10 Community-Based Educational Highlights: Language Arts to Technology. MYO Gifts to Pastry Gifts.

Zines to 3D Printers. Cookies to Hand-Knitted Scaves. Current Affairs to Placemaking. These are just a few of the community-based learning highlights we’re featuring this week. Peruse our list below and make plans to get out into your community and learn while you play!

Featured seasonal highlight this week:

During the holiday season, gift-giving is considered a traditional aspect of our seasonal celebrations.  Instead of purchasing a gift, gift givers can also look to the domestic arts, crafts, and visual arts for inspiration in making handmade gifts that encourage originality and thought. There are ways to give gifts that are value-base (non-commerical & creative-free play), support learning, and are accessible through community-based events, resources and opportunities! Resources include Craft Fairs & Open Studios, Makerspaces and Bakeries.  Interests include Language Arts, STE(A)M, Fiber Arts, Math, Mindfulness, and Pastry & Culinary Arts. And opportunities include Glassblowing, Zines, Journal Making, and Knitting.


According to Wikipedia, “2018 is the most destructive wildfire season on record in California, with a total of 7,579 fires burning an area of 1,667,855 acres…the largest amount of burned acreage recorded in a fire season.” Wondering how to talk with your kids about these fires. Check out this post, How to talk to kids about tragedy and natural disaster: Helpful tips and resources. You can also get involved by supporting the families and animals of California impacted by recent fires with these organizations that need immediate support for the victims, evacuees, and first responders.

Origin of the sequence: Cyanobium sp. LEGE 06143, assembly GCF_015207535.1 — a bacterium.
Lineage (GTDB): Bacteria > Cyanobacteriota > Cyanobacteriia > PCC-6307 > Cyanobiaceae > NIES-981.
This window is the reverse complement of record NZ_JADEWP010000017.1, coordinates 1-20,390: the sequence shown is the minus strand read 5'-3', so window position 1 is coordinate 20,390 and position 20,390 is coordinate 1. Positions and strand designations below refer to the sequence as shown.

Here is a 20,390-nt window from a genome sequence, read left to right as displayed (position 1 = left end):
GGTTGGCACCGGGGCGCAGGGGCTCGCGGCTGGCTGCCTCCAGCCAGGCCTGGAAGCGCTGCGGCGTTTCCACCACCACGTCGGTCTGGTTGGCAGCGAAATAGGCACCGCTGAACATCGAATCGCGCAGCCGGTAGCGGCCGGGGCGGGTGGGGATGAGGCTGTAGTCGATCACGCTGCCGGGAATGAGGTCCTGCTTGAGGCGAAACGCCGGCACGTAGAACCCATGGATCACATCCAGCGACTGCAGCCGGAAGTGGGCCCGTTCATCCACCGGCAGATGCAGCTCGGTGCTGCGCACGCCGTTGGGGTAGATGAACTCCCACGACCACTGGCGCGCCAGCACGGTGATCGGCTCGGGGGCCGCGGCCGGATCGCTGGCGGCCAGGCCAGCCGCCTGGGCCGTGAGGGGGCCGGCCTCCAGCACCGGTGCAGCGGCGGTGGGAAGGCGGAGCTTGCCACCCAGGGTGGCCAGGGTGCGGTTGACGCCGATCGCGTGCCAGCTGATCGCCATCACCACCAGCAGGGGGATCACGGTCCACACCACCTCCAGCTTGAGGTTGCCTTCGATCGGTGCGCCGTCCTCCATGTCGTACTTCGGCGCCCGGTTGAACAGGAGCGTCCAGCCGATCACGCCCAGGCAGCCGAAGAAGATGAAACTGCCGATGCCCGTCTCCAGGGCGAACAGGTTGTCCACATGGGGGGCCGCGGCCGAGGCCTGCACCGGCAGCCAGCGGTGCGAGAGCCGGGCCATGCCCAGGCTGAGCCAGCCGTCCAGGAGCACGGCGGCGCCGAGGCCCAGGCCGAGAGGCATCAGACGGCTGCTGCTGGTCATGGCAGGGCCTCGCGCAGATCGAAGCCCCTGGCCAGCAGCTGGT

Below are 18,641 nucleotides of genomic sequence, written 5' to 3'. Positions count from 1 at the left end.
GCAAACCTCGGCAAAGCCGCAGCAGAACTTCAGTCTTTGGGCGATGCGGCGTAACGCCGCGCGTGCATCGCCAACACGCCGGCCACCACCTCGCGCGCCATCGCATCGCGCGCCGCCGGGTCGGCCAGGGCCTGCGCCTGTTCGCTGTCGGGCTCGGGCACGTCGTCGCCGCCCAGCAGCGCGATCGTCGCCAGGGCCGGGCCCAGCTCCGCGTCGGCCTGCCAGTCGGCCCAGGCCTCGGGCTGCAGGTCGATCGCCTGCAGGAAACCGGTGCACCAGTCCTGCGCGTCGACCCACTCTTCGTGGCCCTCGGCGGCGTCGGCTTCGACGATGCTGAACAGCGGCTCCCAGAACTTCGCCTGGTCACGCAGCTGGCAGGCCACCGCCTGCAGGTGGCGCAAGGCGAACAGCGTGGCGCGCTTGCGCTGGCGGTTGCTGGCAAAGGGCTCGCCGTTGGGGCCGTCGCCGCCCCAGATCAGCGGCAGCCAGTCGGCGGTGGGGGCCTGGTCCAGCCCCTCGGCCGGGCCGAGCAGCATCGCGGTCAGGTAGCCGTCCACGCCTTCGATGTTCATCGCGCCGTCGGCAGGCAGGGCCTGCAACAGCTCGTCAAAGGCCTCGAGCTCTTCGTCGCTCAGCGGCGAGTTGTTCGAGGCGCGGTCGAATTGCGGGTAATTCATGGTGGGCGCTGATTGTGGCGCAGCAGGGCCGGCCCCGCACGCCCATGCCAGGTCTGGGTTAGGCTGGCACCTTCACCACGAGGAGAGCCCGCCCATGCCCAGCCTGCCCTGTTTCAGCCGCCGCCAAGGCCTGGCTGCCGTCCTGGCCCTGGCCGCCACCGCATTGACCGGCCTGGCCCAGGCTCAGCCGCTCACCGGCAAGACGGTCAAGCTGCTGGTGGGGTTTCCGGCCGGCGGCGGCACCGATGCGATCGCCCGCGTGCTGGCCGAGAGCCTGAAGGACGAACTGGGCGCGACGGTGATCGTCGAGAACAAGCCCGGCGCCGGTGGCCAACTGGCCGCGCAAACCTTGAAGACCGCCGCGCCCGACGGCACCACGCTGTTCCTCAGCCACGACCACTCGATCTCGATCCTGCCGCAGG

(Supported interests: Current Affairs, Natural Disasters, Community Service, Service Organizations)

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Human nature is often portrayed as selfish and power hungry, but research by Dacher Keltner finds that we are hard-wired to be kind.

Sunday, November 25, 12-2pm
Teach children about kindness by interacting with other children and community members. Community events like the  Children’s Holiday Extravaganza celebrate the winter holidays with children and families and offer a plethora of opportunities to express kindness and compassion towards others. Hosted by the Berkshire Theatre Group, the event will feature face painting, pizza, and visits with Mr. and Mrs. Claus. The first 400 visitors will also receive gift bags! This event is free, but tickets are required. The Colonial Theatre. 111 South Street, Pittsfield, MA (FREE)

(Supported interests: Psychology, Community Development)

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Interest: STEM

3D printing, a type of industrial robot which can synthesize three-dimensional objects for a variety of purposes, is one of the most exciting technological, scientific, and creative innovations of recent years. Local libraries and other learning centers have begun to support an interest in engineering, technology, and creativity by housing 3D printers and providing demonstrations of the technology.

Saturday, November 24, 2-4pm
3D printing technology has grown at an incredible rate. The implications of this technology are very intriguing, as it can even be used to produce food. With 3D printing, if you can imagine it, you can create it! This 3D printing workshop is an excellent opportunity to learn how to work with this fascinating technology. Participants will learn how to design and execute a 3D printed project. This event is free, but participants must bring their own computer. Make-It Springfield. 168 Worthington Street, Springfield, MA (FREE)